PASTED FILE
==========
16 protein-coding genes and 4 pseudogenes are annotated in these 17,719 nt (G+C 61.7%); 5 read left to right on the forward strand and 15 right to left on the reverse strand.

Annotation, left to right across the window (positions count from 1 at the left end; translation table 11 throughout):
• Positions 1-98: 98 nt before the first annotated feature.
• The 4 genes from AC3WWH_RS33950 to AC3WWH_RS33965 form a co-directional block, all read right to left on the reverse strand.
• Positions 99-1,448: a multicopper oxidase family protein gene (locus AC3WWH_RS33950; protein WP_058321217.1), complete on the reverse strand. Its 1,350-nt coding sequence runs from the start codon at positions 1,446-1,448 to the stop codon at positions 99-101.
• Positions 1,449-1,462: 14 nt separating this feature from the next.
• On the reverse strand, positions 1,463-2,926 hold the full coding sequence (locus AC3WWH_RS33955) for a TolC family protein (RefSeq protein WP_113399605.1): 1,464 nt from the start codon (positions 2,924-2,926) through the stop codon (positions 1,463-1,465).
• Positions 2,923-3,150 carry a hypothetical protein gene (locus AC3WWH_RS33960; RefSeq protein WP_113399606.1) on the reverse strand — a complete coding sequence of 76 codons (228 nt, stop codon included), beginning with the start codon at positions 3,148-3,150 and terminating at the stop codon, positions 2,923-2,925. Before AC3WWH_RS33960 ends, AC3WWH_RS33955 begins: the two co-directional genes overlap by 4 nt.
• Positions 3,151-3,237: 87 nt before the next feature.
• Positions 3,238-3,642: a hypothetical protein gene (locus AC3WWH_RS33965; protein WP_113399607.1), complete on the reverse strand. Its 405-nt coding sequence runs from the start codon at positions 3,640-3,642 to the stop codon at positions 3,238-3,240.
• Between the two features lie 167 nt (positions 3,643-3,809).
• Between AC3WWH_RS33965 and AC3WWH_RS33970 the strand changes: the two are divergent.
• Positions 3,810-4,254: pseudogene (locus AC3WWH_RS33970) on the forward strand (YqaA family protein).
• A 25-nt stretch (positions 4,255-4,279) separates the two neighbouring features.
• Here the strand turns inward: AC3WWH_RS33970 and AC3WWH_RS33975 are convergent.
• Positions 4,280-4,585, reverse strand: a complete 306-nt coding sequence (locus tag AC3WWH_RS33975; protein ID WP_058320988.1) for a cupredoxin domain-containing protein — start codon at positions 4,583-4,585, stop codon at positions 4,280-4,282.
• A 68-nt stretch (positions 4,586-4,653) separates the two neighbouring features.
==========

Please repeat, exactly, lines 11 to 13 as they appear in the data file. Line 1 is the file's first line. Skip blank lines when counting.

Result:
• Between the two features lie 167 nt (positions 3,643-3,809).
• Between AC3WWH_RS33965 and AC3WWH_RS33970 the strand changes: the two are divergent.
• Positions 3,810-4,254: pseudogene (locus AC3WWH_RS33970) on the forward strand (YqaA family protein).